June 7, 2004

Theology and Rhetoric

Category: Theology :: Permalink

“How did Christian theologians … abandon rhetoric?” asks Peter Leithart in “When Theology and Rhetoric Embrace” (alternatively titled “Rhetoric and the Word”), published in the May 2004 issue of First Things. Leithart writes:

The twentieth-century poet W. H. Auden once commented on the absence of rhetoric among theologians. Were a poet to use a phrase such as “mortal sin,” he said, it would be meant as a hyperbolic way of warning people away from certain kinds of behavior. When a theologian uses the phrase, it has a very exact and technical meaning. Theologians are the least rhetorical of writers.

Auden’s observation is undeniably accurate, but when we glance at the literary shape of the Bible, it is difficult to fathom why it should be so. After all, the Bible has no theology that does not have a rhetorical shape and thrust. It is full of stories, laws, rituals, proverbs, psalms, genealogies, visions, and prophecies that often take poetic form. Scripture includes the severe diatribes of Jeremiah, the unutterable beauties of Isaiah and John, the goading wisdom of Solomon, the luminous allusiveness of Genesis and Matthew. The closest that the Bible comes to technical theology is the letters of Paul, but no one can read Galatians, Corinthians, or Paul’s sermons in Acts without realizing that he is a master rhetorician. To be sure, Paul’s rhetoric is not necessarily the rhetoric of pagan Greece or Rome (though scholars are finding that often it is), but he is rhetorical in that he speaks and writes above all to persuade, convict, and change his readers.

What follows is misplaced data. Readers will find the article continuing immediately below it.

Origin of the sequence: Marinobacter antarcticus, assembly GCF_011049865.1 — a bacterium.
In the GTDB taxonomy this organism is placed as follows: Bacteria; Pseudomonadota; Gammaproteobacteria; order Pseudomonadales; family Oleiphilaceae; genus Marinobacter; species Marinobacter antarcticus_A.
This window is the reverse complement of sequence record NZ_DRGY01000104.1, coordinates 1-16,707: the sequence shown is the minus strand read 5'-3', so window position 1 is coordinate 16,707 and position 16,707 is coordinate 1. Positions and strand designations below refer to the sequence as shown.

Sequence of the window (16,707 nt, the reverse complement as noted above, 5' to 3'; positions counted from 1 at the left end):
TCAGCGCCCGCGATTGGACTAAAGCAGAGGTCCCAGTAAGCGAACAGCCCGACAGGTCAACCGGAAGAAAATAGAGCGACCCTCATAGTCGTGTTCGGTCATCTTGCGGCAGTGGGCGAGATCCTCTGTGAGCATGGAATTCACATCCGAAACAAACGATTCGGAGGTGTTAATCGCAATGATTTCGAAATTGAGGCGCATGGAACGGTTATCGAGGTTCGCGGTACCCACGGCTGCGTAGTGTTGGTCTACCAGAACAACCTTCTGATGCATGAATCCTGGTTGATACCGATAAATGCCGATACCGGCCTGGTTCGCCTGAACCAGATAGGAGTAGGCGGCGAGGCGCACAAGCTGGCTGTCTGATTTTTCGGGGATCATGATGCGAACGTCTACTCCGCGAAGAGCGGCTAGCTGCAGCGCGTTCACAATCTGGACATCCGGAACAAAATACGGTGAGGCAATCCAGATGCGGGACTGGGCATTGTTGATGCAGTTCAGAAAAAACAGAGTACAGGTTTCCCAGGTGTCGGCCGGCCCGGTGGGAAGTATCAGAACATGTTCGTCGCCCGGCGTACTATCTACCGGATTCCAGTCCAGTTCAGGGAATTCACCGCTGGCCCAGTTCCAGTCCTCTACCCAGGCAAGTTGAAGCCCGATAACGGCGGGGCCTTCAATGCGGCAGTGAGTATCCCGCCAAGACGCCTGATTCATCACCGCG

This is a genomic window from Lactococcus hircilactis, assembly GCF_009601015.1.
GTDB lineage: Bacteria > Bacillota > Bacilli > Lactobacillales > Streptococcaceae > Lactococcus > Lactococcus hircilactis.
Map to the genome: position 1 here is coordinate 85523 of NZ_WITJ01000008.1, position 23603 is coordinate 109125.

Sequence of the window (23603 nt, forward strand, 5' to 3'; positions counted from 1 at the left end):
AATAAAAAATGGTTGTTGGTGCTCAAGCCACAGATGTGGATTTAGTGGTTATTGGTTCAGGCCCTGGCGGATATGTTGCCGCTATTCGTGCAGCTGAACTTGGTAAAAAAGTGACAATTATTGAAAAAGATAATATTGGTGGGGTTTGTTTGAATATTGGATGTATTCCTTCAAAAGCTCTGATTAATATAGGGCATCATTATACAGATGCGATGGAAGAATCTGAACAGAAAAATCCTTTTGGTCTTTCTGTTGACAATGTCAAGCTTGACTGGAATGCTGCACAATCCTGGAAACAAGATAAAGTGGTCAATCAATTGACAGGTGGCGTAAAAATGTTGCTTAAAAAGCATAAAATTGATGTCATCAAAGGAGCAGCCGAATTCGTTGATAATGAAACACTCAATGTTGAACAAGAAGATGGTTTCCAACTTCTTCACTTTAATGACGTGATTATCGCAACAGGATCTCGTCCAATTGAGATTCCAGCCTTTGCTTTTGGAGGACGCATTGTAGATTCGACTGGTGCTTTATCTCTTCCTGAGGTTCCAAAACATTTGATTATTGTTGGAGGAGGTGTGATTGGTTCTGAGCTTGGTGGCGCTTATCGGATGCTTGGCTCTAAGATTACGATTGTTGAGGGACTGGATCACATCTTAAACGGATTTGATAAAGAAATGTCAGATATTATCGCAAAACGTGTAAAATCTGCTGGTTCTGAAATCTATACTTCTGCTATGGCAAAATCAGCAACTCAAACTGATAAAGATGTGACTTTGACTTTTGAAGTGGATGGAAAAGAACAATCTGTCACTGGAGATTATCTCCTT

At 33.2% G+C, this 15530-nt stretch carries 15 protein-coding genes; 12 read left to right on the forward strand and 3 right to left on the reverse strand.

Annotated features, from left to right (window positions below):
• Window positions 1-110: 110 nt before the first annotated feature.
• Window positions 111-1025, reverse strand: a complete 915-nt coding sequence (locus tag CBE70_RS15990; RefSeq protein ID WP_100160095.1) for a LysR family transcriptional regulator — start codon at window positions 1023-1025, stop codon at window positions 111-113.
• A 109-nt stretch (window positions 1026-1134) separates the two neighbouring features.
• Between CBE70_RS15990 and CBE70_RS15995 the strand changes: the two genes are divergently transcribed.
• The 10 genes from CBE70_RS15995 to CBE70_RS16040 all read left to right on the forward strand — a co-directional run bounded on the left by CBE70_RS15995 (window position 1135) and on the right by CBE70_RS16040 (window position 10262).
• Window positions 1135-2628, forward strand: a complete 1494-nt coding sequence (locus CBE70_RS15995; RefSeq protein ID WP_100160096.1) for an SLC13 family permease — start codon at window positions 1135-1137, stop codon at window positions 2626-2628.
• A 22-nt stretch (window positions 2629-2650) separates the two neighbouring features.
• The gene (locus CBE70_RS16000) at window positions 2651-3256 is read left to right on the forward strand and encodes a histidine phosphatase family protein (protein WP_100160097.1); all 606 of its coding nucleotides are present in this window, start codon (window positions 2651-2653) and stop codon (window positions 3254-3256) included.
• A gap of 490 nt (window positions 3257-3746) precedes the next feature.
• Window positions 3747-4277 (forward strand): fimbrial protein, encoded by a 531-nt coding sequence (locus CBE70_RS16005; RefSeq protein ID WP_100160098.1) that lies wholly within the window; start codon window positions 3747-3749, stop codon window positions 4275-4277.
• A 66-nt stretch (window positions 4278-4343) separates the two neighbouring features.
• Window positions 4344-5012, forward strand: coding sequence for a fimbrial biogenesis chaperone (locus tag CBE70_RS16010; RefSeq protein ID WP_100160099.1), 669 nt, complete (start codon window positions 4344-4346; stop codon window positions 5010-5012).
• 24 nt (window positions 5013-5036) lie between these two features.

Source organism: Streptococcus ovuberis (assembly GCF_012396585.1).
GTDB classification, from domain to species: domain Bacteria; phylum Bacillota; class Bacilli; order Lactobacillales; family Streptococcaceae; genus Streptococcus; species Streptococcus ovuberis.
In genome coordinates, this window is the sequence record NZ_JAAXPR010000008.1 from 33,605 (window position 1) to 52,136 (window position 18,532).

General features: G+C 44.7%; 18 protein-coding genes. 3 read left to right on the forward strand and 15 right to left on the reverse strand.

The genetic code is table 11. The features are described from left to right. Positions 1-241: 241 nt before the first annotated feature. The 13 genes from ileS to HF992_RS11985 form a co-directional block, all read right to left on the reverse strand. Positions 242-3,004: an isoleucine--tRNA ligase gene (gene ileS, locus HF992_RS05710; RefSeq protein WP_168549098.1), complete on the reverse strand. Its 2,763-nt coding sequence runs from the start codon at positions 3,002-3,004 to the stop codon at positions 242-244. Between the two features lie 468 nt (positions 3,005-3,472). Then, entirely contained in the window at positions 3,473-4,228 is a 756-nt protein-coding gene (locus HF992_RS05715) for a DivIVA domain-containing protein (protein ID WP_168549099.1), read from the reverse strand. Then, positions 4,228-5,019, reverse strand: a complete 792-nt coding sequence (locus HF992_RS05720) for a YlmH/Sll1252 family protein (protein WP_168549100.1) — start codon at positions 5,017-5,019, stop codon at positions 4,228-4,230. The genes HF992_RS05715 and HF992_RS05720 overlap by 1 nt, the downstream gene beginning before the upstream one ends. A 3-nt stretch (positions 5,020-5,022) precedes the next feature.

Posted by John Barach @ 7:18 pm | Discuss (0)

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